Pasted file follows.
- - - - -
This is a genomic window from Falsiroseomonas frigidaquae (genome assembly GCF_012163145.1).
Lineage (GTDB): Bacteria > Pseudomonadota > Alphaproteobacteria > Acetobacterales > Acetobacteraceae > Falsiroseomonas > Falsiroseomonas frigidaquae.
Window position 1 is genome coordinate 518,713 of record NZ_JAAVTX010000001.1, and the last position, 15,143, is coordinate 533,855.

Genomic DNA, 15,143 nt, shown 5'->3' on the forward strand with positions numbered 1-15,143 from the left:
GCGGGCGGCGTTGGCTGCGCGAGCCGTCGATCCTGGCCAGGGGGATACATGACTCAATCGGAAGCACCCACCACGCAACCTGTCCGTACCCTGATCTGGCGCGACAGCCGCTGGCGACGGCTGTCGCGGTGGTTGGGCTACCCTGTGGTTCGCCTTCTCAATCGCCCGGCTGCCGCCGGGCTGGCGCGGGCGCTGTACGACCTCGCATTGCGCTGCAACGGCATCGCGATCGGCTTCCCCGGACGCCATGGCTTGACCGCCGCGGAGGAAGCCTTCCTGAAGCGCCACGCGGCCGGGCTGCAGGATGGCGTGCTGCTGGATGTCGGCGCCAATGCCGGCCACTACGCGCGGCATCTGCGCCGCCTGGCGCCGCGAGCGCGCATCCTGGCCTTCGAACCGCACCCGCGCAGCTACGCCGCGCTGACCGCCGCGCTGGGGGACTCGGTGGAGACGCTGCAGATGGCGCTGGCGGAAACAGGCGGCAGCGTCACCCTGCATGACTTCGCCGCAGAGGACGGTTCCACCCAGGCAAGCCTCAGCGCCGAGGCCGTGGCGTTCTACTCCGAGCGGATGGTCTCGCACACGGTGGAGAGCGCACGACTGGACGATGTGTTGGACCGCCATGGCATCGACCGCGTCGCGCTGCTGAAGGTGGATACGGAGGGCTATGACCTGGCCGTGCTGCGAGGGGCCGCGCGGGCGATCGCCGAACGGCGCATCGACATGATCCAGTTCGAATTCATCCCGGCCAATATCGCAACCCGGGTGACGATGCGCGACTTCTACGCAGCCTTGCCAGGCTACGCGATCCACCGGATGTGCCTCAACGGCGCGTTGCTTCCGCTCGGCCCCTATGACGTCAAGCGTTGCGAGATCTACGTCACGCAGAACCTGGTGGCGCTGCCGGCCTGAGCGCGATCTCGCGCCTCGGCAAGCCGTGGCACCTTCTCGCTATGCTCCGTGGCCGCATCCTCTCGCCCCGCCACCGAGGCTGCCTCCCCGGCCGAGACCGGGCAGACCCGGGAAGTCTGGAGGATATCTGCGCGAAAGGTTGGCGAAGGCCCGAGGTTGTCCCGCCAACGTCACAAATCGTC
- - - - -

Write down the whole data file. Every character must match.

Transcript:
This is a genomic window from Falsiroseomonas frigidaquae (genome assembly GCF_012163145.1).
Lineage (GTDB): Bacteria > Pseudomonadota > Alphaproteobacteria > Acetobacterales > Acetobacteraceae > Falsiroseomonas > Falsiroseomonas frigidaquae.
Window position 1 is genome coordinate 518,713 of record NZ_JAAVTX010000001.1, and the last position, 15,143, is coordinate 533,855.

Genomic DNA, 15,143 nt, shown 5'->3' on the forward strand with positions numbered 1-15,143 from the left:
GCGGGCGGCGTTGGCTGCGCGAGCCGTCGATCCTGGCCAGGGGGATACATGACTCAATCGGAAGCACCCACCACGCAACCTGTCCGTACCCTGATCTGGCGCGACAGCCGCTGGCGACGGCTGTCGCGGTGGTTGGGCTACCCTGTGGTTCGCCTTCTCAATCGCCCGGCTGCCGCCGGGCTGGCGCGGGCGCTGTACGACCTCGCATTGCGCTGCAACGGCATCGCGATCGGCTTCCCCGGACGCCATGGCTTGACCGCCGCGGAGGAAGCCTTCCTGAAGCGCCACGCGGCCGGGCTGCAGGATGGCGTGCTGCTGGATGTCGGCGCCAATGCCGGCCACTACGCGCGGCATCTGCGCCGCCTGGCGCCGCGAGCGCGCATCCTGGCCTTCGAACCGCACCCGCGCAGCTACGCCGCGCTGACCGCCGCGCTGGGGGACTCGGTGGAGACGCTGCAGATGGCGCTGGCGGAAACAGGCGGCAGCGTCACCCTGCATGACTTCGCCGCAGAGGACGGTTCCACCCAGGCAAGCCTCAGCGCCGAGGCCGTGGCGTTCTACTCCGAGCGGATGGTCTCGCACACGGTGGAGAGCGCACGACTGGACGATGTGTTGGACCGCCATGGCATCGACCGCGTCGCGCTGCTGAAGGTGGATACGGAGGGCTATGACCTGGCCGTGCTGCGAGGGGCCGCGCGGGCGATCGCCGAACGGCGCATCGACATGATCCAGTTCGAATTCATCCCGGCCAATATCGCAACCCGGGTGACGATGCGCGACTTCTACGCAGCCTTGCCAGGCTACGCGATCCACCGGATGTGCCTCAACGGCGCGTTGCTTCCGCTCGGCCCCTATGACGTCAAGCGTTGCGAGATCTACGTCACGCAGAACCTGGTGGCGCTGCCGGCCTGAGCGCGATCTCGCGCCTCGGCAAGCCGTGGCACCTTCTCGCTATGCTCCGTGGCCGCATCCTCTCGCCCCGCCACCGAGGCTGCCTCCCCGGCCGAGACCGGGCAGACCCGGGAAGTCTGGAGGATATCTGCGCGAAAGGTTGGCGAAGGCCCGAGGTTGTCCCGCCAACGTCACAAATCGTC